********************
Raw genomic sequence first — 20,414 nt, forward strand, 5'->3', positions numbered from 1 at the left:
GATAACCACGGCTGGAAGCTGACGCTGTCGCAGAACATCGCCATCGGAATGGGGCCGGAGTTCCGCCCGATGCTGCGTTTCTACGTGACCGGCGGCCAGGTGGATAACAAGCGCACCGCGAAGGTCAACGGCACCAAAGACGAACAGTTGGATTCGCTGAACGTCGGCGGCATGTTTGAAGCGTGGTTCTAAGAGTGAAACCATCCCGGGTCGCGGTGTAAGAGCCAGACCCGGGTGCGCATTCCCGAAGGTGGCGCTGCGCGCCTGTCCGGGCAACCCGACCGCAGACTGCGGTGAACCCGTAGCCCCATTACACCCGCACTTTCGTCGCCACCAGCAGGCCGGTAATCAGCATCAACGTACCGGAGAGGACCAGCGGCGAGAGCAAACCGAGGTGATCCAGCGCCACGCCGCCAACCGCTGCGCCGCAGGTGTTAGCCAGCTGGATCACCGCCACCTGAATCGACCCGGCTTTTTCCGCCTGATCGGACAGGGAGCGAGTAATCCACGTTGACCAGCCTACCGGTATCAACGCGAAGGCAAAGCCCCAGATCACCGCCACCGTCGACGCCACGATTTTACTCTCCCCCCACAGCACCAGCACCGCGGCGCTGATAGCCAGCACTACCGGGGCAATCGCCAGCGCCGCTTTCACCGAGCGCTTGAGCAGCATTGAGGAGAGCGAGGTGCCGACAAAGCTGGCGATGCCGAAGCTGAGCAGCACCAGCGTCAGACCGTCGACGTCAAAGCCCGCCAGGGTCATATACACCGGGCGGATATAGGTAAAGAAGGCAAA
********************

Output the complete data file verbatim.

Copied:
Raw genomic sequence first — 20,414 nt, forward strand, 5'->3', positions numbered from 1 at the left:
GATAACCACGGCTGGAAGCTGACGCTGTCGCAGAACATCGCCATCGGAATGGGGCCGGAGTTCCGCCCGATGCTGCGTTTCTACGTGACCGGCGGCCAGGTGGATAACAAGCGCACCGCGAAGGTCAACGGCACCAAAGACGAACAGTTGGATTCGCTGAACGTCGGCGGCATGTTTGAAGCGTGGTTCTAAGAGTGAAACCATCCCGGGTCGCGGTGTAAGAGCCAGACCCGGGTGCGCATTCCCGAAGGTGGCGCTGCGCGCCTGTCCGGGCAACCCGACCGCAGACTGCGGTGAACCCGTAGCCCCATTACACCCGCACTTTCGTCGCCACCAGCAGGCCGGTAATCAGCATCAACGTACCGGAGAGGACCAGCGGCGAGAGCAAACCGAGGTGATCCAGCGCCACGCCGCCAACCGCTGCGCCGCAGGTGTTAGCCAGCTGGATCACCGCCACCTGAATCGACCCGGCTTTTTCCGCCTGATCGGACAGGGAGCGAGTAATCCACGTTGACCAGCCTACCGGTATCAACGCGAAGGCAAAGCCCCAGATCACCGCCACCGTCGACGCCACGATTTTACTCTCCCCCCACAGCACCAGCACCGCGGCGCTGATAGCCAGCACTACCGGGGCAATCGCCAGCGCCGCTTTCACCGAGCGCTTGAGCAGCATTGAGGAGAGCGAGGTGCCGACAAAGCTGGCGATGCCGAAGCTGAGCAGCACCAGCGTCAGACCGTCGACGTCAAAGCCCGCCAGGGTCATATACACCGGGCGGATATAGGTAAAGAAGGCAAA